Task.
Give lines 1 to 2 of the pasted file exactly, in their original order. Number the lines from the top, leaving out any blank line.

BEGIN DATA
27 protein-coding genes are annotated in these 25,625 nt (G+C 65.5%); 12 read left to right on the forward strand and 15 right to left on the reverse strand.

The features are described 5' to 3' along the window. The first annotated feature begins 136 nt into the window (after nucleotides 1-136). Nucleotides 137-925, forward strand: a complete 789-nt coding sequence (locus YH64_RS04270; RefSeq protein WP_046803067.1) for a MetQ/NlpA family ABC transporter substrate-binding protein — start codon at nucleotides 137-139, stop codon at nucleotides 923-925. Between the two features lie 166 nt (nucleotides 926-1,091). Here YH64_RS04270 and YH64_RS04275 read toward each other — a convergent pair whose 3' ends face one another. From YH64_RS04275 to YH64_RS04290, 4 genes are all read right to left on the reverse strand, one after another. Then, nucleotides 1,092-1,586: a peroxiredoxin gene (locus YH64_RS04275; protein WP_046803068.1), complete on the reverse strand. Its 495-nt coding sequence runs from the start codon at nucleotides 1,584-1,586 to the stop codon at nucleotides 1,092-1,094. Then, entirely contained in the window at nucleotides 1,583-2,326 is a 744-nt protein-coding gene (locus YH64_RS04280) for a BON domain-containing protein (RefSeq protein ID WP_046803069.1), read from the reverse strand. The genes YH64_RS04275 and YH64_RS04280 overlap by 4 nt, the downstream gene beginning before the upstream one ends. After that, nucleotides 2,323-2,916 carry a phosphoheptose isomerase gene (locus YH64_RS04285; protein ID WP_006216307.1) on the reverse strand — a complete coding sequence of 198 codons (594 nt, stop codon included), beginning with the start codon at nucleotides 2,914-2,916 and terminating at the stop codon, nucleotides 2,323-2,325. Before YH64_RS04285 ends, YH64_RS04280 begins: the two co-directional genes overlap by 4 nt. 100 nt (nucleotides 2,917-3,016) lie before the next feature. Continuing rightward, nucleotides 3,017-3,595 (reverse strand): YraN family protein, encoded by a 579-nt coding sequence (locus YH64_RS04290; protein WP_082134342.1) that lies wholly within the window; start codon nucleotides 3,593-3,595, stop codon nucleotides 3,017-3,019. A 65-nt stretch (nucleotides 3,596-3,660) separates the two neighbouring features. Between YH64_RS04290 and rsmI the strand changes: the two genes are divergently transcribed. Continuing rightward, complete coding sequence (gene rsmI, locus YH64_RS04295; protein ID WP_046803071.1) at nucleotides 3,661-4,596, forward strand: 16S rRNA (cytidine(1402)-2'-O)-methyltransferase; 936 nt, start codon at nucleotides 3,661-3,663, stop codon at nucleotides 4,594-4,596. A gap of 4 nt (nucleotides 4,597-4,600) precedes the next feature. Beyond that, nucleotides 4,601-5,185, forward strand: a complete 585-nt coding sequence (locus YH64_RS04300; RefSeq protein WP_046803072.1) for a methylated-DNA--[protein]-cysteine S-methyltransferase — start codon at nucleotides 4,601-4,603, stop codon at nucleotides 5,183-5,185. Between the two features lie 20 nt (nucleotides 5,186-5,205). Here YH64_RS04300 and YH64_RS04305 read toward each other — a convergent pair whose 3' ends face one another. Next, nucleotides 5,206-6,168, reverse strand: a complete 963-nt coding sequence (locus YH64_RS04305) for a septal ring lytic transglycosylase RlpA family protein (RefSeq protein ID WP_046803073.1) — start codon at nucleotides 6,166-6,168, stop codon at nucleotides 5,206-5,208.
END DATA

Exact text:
27 protein-coding genes are annotated in these 25,625 nt (G+C 65.5%); 12 read left to right on the forward strand and 15 right to left on the reverse strand.

The features are described 5' to 3' along the window. The first annotated feature begins 136 nt into the window (after nucleotides 1-136). Nucleotides 137-925, forward strand: a complete 789-nt coding sequence (locus YH64_RS04270; RefSeq protein WP_046803067.1) for a MetQ/NlpA family ABC transporter substrate-binding protein — start codon at nucleotides 137-139, stop codon at nucleotides 923-925. Between the two features lie 166 nt (nucleotides 926-1,091). Here YH64_RS04270 and YH64_RS04275 read toward each other — a convergent pair whose 3' ends face one another. From YH64_RS04275 to YH64_RS04290, 4 genes are all read right to left on the reverse strand, one after another. Then, nucleotides 1,092-1,586: a peroxiredoxin gene (locus YH64_RS04275; protein WP_046803068.1), complete on the reverse strand. Its 495-nt coding sequence runs from the start codon at nucleotides 1,584-1,586 to the stop codon at nucleotides 1,092-1,094. Then, entirely contained in the window at nucleotides 1,583-2,326 is a 744-nt protein-coding gene (locus YH64_RS04280) for a BON domain-containing protein (RefSeq protein ID WP_046803069.1), read from the reverse strand. The genes YH64_RS04275 and YH64_RS04280 overlap by 4 nt, the downstream gene beginning before the upstream one ends. After that, nucleotides 2,323-2,916 carry a phosphoheptose isomerase gene (locus YH64_RS04285; protein ID WP_006216307.1) on the reverse strand — a complete coding sequence of 198 codons (594 nt, stop codon included), beginning with the start codon at nucleotides 2,914-2,916 and terminating at the stop codon, nucleotides 2,323-2,325. Before YH64_RS04285 ends, YH64_RS04280 begins: the two co-directional genes overlap by 4 nt. 100 nt (nucleotides 2,917-3,016) lie before the next feature. Continuing rightward, nucleotides 3,017-3,595 (reverse strand): YraN family protein, encoded by a 579-nt coding sequence (locus YH64_RS04290; protein WP_082134342.1) that lies wholly within the window; start codon nucleotides 3,593-3,595, stop codon nucleotides 3,017-3,019. A 65-nt stretch (nucleotides 3,596-3,660) separates the two neighbouring features. Between YH64_RS04290 and rsmI the strand changes: the two genes are divergently transcribed. Continuing rightward, complete coding sequence (gene rsmI, locus YH64_RS04295; protein ID WP_046803071.1) at nucleotides 3,661-4,596, forward strand: 16S rRNA (cytidine(1402)-2'-O)-methyltransferase; 936 nt, start codon at nucleotides 3,661-3,663, stop codon at nucleotides 4,594-4,596. A gap of 4 nt (nucleotides 4,597-4,600) precedes the next feature. Beyond that, nucleotides 4,601-5,185, forward strand: a complete 585-nt coding sequence (locus YH64_RS04300; RefSeq protein WP_046803072.1) for a methylated-DNA--[protein]-cysteine S-methyltransferase — start codon at nucleotides 4,601-4,603, stop codon at nucleotides 5,183-5,185. Between the two features lie 20 nt (nucleotides 5,186-5,205). Here YH64_RS04300 and YH64_RS04305 read toward each other — a convergent pair whose 3' ends face one another. Next, nucleotides 5,206-6,168, reverse strand: a complete 963-nt coding sequence (locus YH64_RS04305) for a septal ring lytic transglycosylase RlpA family protein (RefSeq protein ID WP_046803073.1) — start codon at nucleotides 6,166-6,168, stop codon at nucleotides 5,206-5,208.